SEATTLE - Forrest E. Mars Jr., who helped shape Mars Inc. into a multibillion-dollar confectionary empire with beloved brands such as M&M's and Snickers bars, has died. He was 84.
The retired Mars co-president died Tuesday in Seattle of complications following a heart attack, the company said. He was living in Sheridan, Wyoming, at the time of his death.
With his brother and sister in 1973, Mars inherited the company from their father Forrest E. Mars Sr. Their grandfather started the company more than a century ago, making and selling butter cream candy from his kitchen in Tacoma, Washington.
From the time Mars became co-president with his brother John in 1975 and until his retirement 1999, he helped grow the company into a global enterprise selling diverse products including Pedigree pet food, Skittles candy, Uncle Ben's Rice and Flavia beverage. He later served as a board member until 2006.
"Forrest was a great inspiration to all of us at Mars," CEO Grant F. Reid said in a statement. "He was instrumental in building our business, while remaining committed to the founding principles of the Company."
Mars joined the company in 1959 as a financial staff officer for M&M Candies. He managed a confectionary factory in The Netherlands and directed Mars France before returning to McLean, Virginia, in 1970 to serve as the company's vice-president.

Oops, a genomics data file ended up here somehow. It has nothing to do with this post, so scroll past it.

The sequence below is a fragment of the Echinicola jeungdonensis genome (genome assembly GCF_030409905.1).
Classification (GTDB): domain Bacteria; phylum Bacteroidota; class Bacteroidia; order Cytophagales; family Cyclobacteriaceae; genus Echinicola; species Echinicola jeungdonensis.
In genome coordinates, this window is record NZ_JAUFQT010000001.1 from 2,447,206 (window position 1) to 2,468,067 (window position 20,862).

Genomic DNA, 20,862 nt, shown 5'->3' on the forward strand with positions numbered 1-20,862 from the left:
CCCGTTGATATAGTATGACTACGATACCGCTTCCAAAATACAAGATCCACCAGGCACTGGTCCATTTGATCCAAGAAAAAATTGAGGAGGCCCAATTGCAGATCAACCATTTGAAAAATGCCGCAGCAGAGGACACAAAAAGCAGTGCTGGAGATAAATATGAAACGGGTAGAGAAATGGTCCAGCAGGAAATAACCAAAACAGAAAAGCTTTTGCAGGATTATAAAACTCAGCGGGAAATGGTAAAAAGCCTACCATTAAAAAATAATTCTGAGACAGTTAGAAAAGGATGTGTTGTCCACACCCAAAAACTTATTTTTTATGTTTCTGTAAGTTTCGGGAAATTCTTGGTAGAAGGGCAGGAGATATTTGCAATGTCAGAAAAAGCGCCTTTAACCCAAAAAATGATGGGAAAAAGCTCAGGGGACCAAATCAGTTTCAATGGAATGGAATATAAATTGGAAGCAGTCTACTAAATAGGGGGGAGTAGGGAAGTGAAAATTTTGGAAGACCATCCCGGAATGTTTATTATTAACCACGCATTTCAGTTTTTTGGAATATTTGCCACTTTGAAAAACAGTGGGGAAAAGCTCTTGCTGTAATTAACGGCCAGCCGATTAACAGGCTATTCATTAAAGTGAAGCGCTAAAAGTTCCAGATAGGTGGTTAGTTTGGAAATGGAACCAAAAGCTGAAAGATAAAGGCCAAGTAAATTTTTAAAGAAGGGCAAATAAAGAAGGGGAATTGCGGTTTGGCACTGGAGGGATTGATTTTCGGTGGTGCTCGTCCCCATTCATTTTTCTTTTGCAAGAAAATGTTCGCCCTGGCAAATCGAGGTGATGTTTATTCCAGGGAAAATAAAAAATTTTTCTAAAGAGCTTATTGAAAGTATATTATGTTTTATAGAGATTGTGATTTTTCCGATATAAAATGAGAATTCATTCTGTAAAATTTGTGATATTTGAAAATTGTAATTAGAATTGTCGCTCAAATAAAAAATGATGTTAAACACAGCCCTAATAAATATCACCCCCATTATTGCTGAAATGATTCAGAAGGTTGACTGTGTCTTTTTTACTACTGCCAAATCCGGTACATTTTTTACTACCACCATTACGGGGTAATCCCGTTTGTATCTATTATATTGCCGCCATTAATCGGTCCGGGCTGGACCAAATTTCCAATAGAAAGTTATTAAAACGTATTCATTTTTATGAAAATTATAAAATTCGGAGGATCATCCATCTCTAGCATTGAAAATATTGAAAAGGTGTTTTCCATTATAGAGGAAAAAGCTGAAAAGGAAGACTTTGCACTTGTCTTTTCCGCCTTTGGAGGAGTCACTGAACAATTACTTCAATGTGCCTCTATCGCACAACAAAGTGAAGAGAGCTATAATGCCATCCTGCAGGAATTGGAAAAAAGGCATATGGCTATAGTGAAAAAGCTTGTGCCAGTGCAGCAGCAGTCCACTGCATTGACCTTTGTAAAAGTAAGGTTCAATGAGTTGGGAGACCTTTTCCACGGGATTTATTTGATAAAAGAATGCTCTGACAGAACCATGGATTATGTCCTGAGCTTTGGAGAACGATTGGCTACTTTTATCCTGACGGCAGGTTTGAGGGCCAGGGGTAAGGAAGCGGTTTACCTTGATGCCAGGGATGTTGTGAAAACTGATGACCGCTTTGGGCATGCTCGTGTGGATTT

After taking over control from their father as co-presidents, the brothers increased annual sales from $1 billion to $35 billion and expanded its reach in Europe, Australia and Japan and later into other countries such as China and Russia, the company said.
Mars and his siblings also codified a set of five principles -- including creating shared mutual benefits for everyone -- that still guide the family business of more than 80,000 employees in 78 countries.
Born in 1931 in Oak Park, Illinois, Mars attended Fay and Hotchkiss private schools. He earned his bachelor's degree in science from Yale University in 1953 and a master's in business administration from New York University School of Business in 1958.
After serving in the U.S. Army for two years, he started his career an accountant in 1955.
A philanthropist, he supported projects focused on environmental preservation and American history, including the Brinton Museum of Western and American Indian Art in Big Horn, Wyoming.
He was recognized for his civic leadership and contributions over the years, including earning the distinction of chevalier, or knight, in France's National Order of the Legion of Honour.
Mars, who was intensely private, is survived by his wife, four children and many other relatives.